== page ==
“He who believes and is baptized will be saved, but he who does not believe will be condemned” (Mk 16:16).
What is it about faith that is a necessary (if insufficient) condition for salvation? Christians are so used to hearing of the need for faith in order to be saved, that we often do not step back and ask why. This makes it very difficult to evangelize a society that has come to regard faith as irrational. Since we are interested in the new evangelization, let us look more closely at the meaning of faith.
This confusion about the relationship between faith and reason was evident some years ago when Blessed Teresa of Calcutta’s spiritual director published some of her letters. There was great interest in this book among the popular press because the letters revealed her nearly 50 year struggle with her faith, a struggle that for most of the world appeared as though she had “lost” her faith. In fact, most Christians who had not asked themselves about the meaning of faith would be hard pressed not to agree. In one letter, she said that she did not experience her faith; she felt only darkness and emptiness. However, in her public life she continued to profess her deep faith in God through action and word. In her letters, she admitted that at times this made her feel like a hypocrite. Does this mean that she “lost” her faith?
In order to answer this question, let us focus on just two preliminary questions: (a) what is faith and (b) why is it necessary? Because faith is a command from God, we can see straight away that it must be (at least in part) a human act; that is, it must be an act of the intellect and will. Yet, we know that humanity cannot do anything of its own initiative that is salvific, so we know that faith must be more than just a human act; it must also include divine assistance.
Before doing a short analysis of the various aspects of faith, we should say what faith must be in general. We know that those who are saved are those who are in a relationship of love with Jesus Christ, that is, they are members of His Church. If we look at faith in this context, we can see the human aspect of faith must be a commitment to this relationship, a commitment that is nothing other than an act of the will. We are now ready for our analysis of faith. We will initially look at it in terms of forming human relationships.
All intimate relationships require trust, but no relationship begins as an intimate one. Rather, the persons in such relationship first must come to know each other. As they increase in their knowledge of one another, they also develop increasing levels of trust. Trust is a prerequisite to an intimate relationship.
In fact, because we are made for relationships, we need trust just to live in society. There is no place we can go in which we do not have to, in some way, trust others. A quick audit of daily life will verify the level of interdependence we have on others. We naturally give trust, usually unreflectively, to almost everyone we meet, even if for the first time. For example, if we meet someone on the street and make mutual introductions, in most instances we believe what he tells us about himself.
We cannot have a relationship unless we first trust. The depth of a relationship is measured by the level of trust between the two parties comprising the relationship. Moreover, we cannot fulfill ourselves as human persons without these deep, trusting, giving relationships with others. We are created for fulfilling relationships so we are made to trust.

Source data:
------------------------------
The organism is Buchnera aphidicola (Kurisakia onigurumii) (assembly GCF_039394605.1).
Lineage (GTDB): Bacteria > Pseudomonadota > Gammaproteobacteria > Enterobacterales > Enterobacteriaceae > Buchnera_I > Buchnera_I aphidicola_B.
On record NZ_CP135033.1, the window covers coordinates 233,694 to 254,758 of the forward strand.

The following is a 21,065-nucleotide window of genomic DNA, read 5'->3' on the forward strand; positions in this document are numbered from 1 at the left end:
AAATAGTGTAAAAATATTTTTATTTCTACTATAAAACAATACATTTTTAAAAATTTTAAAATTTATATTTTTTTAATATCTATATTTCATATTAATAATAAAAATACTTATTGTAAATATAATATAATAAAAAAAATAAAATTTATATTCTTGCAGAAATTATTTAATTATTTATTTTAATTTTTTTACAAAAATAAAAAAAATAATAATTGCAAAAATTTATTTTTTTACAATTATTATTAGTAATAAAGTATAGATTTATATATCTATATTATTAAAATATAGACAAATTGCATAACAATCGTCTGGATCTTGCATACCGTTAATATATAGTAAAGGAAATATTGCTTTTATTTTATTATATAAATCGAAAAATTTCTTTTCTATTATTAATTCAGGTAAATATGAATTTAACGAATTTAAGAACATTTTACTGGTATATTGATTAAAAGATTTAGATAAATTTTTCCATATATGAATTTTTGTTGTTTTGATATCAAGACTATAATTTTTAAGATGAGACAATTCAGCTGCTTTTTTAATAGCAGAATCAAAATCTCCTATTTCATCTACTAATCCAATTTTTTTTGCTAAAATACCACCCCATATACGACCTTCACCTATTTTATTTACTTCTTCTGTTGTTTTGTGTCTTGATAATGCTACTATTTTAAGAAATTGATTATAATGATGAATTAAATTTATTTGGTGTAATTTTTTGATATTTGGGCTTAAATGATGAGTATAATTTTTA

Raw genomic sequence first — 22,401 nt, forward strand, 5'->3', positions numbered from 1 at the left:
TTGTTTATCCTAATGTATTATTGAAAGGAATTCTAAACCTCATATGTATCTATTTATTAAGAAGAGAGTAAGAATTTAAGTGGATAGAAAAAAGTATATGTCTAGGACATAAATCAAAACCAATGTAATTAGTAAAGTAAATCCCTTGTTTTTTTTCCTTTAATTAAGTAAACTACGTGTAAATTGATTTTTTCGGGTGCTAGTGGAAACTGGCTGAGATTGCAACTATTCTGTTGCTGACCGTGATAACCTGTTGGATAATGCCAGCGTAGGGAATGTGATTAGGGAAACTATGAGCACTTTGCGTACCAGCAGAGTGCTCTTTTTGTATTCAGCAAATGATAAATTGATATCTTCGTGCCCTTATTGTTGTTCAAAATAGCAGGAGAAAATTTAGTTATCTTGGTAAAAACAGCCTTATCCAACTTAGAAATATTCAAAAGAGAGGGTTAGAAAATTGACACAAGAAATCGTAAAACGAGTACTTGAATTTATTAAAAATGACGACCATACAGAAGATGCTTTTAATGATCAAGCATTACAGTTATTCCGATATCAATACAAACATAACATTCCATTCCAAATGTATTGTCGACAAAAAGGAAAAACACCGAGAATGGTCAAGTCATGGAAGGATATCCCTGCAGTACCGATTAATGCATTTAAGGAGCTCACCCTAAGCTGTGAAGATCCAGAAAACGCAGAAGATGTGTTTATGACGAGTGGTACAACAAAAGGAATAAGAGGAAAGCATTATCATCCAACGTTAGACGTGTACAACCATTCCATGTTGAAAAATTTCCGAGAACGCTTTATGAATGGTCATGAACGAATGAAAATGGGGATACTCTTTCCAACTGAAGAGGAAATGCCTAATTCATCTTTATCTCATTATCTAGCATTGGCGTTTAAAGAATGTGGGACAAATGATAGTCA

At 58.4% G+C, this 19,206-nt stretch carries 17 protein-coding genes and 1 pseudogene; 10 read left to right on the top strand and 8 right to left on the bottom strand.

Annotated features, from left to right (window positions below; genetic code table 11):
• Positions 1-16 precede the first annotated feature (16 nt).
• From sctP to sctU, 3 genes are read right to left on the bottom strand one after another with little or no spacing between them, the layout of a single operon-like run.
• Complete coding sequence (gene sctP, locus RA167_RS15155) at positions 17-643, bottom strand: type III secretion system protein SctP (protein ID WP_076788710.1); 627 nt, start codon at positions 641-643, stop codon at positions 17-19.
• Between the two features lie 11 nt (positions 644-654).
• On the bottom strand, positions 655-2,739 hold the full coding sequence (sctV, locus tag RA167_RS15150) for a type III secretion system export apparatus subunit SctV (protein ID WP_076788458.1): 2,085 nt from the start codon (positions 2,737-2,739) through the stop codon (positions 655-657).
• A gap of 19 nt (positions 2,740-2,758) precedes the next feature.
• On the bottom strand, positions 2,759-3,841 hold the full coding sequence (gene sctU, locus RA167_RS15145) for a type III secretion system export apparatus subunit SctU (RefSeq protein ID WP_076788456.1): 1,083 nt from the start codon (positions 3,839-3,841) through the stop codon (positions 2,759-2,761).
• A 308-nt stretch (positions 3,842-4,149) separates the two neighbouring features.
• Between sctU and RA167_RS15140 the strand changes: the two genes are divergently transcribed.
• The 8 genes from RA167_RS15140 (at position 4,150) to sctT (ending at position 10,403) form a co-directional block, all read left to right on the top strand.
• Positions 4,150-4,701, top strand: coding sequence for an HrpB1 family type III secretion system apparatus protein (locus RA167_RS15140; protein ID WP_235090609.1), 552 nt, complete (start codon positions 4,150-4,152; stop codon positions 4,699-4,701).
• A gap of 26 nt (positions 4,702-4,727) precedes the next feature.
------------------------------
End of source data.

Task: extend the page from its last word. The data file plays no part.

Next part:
To be skeptical is an anti-human disposition. Now skepticism is not the same as prudential caution. If the consequences are grave for misplaced trust and/or the probability is high that one’s trust might be abused in less than grave situations, caution is quite reasonable; such is prudential caution. However, skepticism is not an act of prudence. It is an act of the will against trust before even opening oneself to the rational consideration of the reasonableness of a proposition; skepticism is an act of prejudgment; we also call this prejudice. In other words, a skeptic has already made up his mind against trusting another without fairly considering the evidence. To be authentically human one must first trust; man is one who believes.
Once we trust (with prudential caution) we then are open to hearing, understanding, and considering a given proposition. This proposition is one in which we are asked to believe because it is reasonable. Such trust is not a rare event mind you. It is something we do countless times throughout the day. Those who tabulate such things claim that over 90% of what we “know” we have accepted in trust from others without verifying it for ourselves. If the proposition is reasonable and the proposer is credible and competent (and there is little reason to distrust him) then it is eminently reasonable to begin the process of trusting the proposition. Of course, various persons are going to have a variety of questions to be answered before determining any such proposition is, in the end, reasonable. Ultimately, for relationships these propositions are truth claims about the other person, claims about who he is.
Trust is the first step in faith. When this trust is sufficiently high and the knowledge of the other reaches a point we can judge that this person is worthy of a complete and full commitment, then each party can make such a commitment. When we make this commitment, this act of the will, we say we have faith in this person. Faith is a commitment to a relationship of trust and love. Given the ubiquitous nature of intimate relationships, we can observe that trust and faith are eminently human. Because we fulfill ourselves only through rightly ordered relationships, the less of trust and faith we possess, the more we reduce the likelihood we will ever fulfill ourselves has human persons.
...to be continued in Faith and the Dark Night: Part II.